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Frans_Jozef
Saturday, January 8th, 2005, 02:28 PM
Voluntary facial expression and hemispheric asymmetry
over the frontal cortex

JAMES A. COAN,a JOHN J.B. ALLEN,a and EDDIE HARMON-JONESb
aDepartment of Psychology, University of Arizona, Tucson, USA
bDepartment of Psychology, University of Wisconsin, Madison, USA

Abstract
Brain activity was monitored while 36 participants produced facial configurations denoting anger, disgust, fear, joy, and
sadness. EEG alpha power was analyzed during each facial pose, with facial conditions grouped according to the
approach0withdrawal motivational model of emotion. This model suggests that “approach” emotions are associated
with relatively greater left frontal brain activity whereas “withdrawal” emotions are associated with relatively greater
right frontal brain activity. In the context of a bilateral decrease in activation, facial poses of emotions in the withdrawal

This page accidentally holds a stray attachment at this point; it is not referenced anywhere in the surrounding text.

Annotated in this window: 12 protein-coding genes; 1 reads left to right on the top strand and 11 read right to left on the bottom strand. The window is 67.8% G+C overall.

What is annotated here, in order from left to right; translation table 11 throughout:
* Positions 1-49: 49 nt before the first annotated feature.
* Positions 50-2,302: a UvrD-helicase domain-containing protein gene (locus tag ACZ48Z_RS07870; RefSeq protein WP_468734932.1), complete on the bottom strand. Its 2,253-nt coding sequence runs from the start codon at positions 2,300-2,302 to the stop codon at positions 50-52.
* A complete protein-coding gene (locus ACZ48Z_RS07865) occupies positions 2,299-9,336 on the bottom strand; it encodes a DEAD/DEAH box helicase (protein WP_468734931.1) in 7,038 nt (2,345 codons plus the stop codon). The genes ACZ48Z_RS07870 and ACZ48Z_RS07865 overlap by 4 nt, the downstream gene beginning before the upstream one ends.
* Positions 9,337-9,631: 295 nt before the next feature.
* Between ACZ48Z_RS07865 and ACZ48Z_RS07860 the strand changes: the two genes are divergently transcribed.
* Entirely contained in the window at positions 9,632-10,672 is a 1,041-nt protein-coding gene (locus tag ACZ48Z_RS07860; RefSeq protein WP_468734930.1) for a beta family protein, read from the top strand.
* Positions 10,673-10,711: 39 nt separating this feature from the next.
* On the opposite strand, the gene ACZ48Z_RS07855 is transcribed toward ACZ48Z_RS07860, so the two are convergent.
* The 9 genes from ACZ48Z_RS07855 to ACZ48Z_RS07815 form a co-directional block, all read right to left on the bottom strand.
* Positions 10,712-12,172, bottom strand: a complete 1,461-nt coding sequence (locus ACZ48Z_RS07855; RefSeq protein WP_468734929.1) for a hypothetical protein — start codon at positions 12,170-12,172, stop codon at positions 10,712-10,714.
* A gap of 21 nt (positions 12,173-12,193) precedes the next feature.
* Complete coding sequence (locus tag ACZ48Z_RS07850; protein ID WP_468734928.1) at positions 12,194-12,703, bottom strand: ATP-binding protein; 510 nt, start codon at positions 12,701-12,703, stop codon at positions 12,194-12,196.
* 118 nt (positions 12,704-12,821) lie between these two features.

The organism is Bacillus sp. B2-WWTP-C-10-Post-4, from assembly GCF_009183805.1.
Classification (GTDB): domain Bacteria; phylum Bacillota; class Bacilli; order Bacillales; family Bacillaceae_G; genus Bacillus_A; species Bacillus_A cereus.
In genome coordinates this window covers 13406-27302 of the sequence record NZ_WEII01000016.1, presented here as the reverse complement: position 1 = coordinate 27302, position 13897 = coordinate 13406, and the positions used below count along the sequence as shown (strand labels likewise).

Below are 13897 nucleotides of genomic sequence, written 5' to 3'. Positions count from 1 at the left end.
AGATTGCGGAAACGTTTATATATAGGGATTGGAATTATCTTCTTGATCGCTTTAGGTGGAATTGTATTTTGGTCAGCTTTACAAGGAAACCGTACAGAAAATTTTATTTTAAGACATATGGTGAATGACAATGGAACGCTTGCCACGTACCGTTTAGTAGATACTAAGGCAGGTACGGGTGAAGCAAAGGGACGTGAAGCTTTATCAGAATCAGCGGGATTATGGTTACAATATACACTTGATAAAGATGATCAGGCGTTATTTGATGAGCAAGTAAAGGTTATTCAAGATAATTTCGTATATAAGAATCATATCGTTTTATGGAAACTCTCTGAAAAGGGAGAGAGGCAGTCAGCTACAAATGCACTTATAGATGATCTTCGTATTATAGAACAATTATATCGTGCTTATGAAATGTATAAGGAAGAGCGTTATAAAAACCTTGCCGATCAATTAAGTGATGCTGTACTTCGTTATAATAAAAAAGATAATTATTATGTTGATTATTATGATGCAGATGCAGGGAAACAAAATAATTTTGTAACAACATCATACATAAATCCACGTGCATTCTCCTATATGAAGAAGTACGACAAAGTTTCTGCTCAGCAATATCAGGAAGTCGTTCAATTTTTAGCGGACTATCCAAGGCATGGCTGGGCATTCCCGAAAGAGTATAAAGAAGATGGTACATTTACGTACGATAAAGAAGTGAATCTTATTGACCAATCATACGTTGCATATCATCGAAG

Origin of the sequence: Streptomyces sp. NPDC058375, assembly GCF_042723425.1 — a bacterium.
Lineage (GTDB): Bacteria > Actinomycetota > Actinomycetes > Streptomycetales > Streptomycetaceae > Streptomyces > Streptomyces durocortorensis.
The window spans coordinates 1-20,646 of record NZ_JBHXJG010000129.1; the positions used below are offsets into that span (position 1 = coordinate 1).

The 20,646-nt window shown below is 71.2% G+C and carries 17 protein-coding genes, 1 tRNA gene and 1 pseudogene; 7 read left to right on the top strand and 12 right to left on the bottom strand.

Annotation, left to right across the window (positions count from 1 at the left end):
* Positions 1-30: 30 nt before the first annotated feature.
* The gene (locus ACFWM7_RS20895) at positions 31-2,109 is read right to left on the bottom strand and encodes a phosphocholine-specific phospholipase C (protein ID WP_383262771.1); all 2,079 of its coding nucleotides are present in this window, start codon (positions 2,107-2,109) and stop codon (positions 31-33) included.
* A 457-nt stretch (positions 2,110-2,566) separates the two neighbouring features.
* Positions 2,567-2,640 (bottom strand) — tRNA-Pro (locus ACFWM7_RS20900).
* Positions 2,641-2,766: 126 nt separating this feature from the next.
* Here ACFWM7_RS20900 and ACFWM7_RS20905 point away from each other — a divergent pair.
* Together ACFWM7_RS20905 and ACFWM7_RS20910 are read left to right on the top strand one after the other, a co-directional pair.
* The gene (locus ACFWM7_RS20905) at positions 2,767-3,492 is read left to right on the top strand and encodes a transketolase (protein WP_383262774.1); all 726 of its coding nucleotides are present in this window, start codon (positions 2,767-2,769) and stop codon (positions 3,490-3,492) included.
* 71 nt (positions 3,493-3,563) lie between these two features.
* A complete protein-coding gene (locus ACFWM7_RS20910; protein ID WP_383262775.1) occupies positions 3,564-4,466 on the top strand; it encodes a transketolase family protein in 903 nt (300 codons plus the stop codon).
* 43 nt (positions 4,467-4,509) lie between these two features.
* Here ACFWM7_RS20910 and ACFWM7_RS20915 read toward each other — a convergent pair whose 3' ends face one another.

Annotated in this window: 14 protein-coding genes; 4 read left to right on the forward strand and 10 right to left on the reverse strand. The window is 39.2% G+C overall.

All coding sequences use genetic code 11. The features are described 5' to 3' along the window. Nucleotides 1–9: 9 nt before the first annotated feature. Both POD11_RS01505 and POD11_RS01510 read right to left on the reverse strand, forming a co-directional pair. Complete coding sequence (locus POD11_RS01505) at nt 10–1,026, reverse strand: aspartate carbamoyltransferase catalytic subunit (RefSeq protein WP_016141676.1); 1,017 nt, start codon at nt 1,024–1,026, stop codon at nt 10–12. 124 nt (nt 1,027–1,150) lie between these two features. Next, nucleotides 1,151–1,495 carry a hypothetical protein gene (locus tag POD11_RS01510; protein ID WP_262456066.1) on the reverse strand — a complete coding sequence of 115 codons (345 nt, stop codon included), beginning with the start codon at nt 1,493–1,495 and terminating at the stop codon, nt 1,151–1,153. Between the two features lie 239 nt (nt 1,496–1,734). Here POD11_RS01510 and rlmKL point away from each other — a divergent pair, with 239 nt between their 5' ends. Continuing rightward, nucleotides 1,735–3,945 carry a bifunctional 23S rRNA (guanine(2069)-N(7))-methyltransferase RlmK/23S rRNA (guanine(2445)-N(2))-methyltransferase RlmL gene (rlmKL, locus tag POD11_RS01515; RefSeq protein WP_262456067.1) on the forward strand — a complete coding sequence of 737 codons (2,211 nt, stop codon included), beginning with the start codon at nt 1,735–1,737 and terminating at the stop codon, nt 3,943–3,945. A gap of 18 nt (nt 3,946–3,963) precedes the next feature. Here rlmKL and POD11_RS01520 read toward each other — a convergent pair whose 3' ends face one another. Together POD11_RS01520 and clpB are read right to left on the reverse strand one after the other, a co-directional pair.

condition resulted in relatively less left frontal activation in the lateral-frontal, midfrontal and frontal-temporal-central
region, but not in the parietal region, as predicted. Findings in the approach condition were less consistently supportive of predictions of the approach0withdrawal model. Implications for the approach0withdrawal model and for the emotion
eliciting potential of voluntary facial movement are discussed.

of predictions of the approach0withdrawal model. Implications for the approach withdrawal model and for the emotion
eliciting potential of voluntary facial movement are discussed.